Eaton: D.C. task force with latest sobering news for Illinois
By Fran Eaton Always Right/illinoisreview.typepad.com July 17, 2012 8:58PM
Updated: August 19, 2012 6:25AM
On one hand, you’ve got to chuckle. Why is it that there’s really not a crisis until the muckety-mucks in Washington, D.C., put together a report that deems it so?
Tuesday morning, a group called the State Budget Crisis Task Force released the “first-ever comprehensive report detailing threats to states’ fiscal sustainability and actions that can be taken to address them.”
The group, led by former New York Lt. Gov. Richard Ravitch and Paul Volcker, a former chairman of the Federal Reserve, held a news conference in the capital to announce its findings, part of which was that Illinois’ finances are a mess. Not exactly a news flash.
The task force’s report is the result of a year of in-depth analysis, and it concluded that Illinois and other states have huge problems in their future, including that Medicaid spending is far outpacing what they’re taking in.
Here in Illinois, we figured that out a few years ago when state Treasurer Judy Baar-Topinka got into office and found the unpaid stack of bills that former Treasurer Alexi Giannoulias left on his desk when he decided to run for the U.S. Senate. Medicaid care providers were struggling to provide health care services, with Illinois up to nine months behind in paying invoices.
The better doctors began dropping Medicaid patients, deciding that they simply no longer wanted to deal with the hassle. Doctors gradually left the state, unwilling to carry huge malpractice premiums with no reform in sight.
The task force’s study found that pension funds in California, Illinois, New Jersey, New York, Texas and Virginia are underfinanced by more than $385 billion and retiree health benefits by more than $500 billion.
Again, not news to us in the Land of Lincoln. The General Assembly has been debating pension reform for the last year, with no cure-all ideas on the horizon. While state workers and teachers for decades have paid their share each year into their pensions, lawmakers chose to ignore the state’s pension obligations and spend tax dollars on more politically favorable purposes.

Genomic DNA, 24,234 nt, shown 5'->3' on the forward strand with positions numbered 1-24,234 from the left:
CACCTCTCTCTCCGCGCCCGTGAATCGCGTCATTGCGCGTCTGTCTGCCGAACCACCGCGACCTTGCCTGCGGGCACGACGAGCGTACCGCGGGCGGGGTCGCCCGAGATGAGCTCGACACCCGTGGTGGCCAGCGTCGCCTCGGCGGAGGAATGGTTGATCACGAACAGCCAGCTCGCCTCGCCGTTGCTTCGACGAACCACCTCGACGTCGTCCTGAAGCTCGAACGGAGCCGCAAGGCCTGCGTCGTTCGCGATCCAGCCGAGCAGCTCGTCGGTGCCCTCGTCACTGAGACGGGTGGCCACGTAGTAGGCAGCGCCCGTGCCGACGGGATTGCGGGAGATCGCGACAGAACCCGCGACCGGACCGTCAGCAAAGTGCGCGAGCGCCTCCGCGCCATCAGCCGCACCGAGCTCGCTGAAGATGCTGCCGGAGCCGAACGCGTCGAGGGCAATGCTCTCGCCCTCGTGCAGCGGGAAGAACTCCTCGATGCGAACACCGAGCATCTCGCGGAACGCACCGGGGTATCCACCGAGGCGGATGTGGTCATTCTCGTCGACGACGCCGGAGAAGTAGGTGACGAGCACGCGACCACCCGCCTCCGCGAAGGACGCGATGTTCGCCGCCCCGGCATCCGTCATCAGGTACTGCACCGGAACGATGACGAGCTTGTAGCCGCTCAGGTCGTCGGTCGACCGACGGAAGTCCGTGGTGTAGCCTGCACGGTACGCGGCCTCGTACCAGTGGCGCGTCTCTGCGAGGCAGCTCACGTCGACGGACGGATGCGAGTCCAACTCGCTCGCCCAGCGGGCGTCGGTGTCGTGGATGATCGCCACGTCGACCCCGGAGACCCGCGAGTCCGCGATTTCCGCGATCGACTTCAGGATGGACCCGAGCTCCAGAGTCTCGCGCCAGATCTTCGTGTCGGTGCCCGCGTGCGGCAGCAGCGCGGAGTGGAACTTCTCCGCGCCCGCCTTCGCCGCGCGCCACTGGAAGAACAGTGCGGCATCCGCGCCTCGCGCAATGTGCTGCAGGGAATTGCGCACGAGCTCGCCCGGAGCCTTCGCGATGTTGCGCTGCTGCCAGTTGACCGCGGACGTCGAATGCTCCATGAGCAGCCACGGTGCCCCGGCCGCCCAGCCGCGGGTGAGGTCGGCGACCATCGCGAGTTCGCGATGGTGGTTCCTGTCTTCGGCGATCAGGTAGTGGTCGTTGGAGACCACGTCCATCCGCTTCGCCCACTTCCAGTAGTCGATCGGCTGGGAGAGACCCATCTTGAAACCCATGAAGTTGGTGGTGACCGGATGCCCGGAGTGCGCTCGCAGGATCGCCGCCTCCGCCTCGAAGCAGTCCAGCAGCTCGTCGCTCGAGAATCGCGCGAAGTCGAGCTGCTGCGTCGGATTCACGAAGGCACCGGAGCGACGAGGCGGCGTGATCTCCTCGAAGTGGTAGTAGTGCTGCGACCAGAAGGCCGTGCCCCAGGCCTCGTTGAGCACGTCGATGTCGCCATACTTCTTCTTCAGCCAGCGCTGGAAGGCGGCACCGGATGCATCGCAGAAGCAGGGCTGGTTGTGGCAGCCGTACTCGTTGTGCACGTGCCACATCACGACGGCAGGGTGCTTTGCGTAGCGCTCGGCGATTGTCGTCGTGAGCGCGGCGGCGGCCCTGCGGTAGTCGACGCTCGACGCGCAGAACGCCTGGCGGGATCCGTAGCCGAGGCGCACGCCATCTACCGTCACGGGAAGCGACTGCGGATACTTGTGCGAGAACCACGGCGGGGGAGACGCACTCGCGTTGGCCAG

There was always that idea that the state could catch up on its pension debt sometime in the future, with another tobacco company windfall or a gambling expansion that would fill the gap. But the severe recession has made sure that won’t be happening by widening the pension gap to the size of the Grand Canyon.
The task force also says that the states’ tax revenue is eroding and becoming increasingly volatile. Costs of services are rising while property values plummet, reducing property tax revenue. Consumers, still shell-shocked by the recession, are spending less, meaning lower sales tax revenue for governments.
The end result is that local and state governments are cutting budgets by reducing services and laying off workers, but that huge unsustainable debt load remains. States are constitutionally banned from bankruptcy, but local governments are not. For some states, such as ours, the answer is one that many find problematic — dump as much debt as you can on local government.
Thus, the plan by those renowned guardians of the public purse, Gov. Pat Quinn and House Speaker Mike Madigan, to dump the state’s large pension liability for suburban and downstate teachers onto local school districts. Pat and Mike say the districts can cover the costs because many have reserve funds and the transfer will occur over several years.
But most school districts are not exactly flush with cash. To afford the pension costs, many will have to lay off teachers and support staff and encourage others to retire early, reduce salaries and programs and increase class size. They’ll raise student fees and their property tax levy and ask employees to boost their pension contributions, but as time goes by the financial pressures are likely to grow.
Eventually, some school boards will be forced to make a very tough decision — declare bankruptcy? Those representing districts in areas with little property tax base may have little choice. A bankrupt school district will have residents edgy with school officials and each other, businesses will close and financial disaster will cloud its future.
That reality must have hit Madigan after the 2010 Republican Revolution that put fiscal conservatives in charge back in D.C. The newly empowered U.S. Rep. Peter Roskam (R-6th) and his Illinois GOP colleagues wrote Quinn and Madigan, warning them that the new Congress would not allow a federal bailout of the debt-ridden state.
“States do not have proper tools to address these problems: their finances are opaque, they do not prepare multi-year financial plans, fully fund the costs of current services or fully disclose longer-term liabilities,” the task force’s report says. “They do not have adequate ‘rainy day’ funds and their budgeting approaches encourage them to patch budget gaps with temporary resources.”
The deeper one gets into the report, the less one feels like chuckling. It’s not funny at all. Illinois, like it or not, is indeed in financial crisis.
Fran Eaton is a Southland resident who co-founded and edits the conservative political blog, illinoisreview.com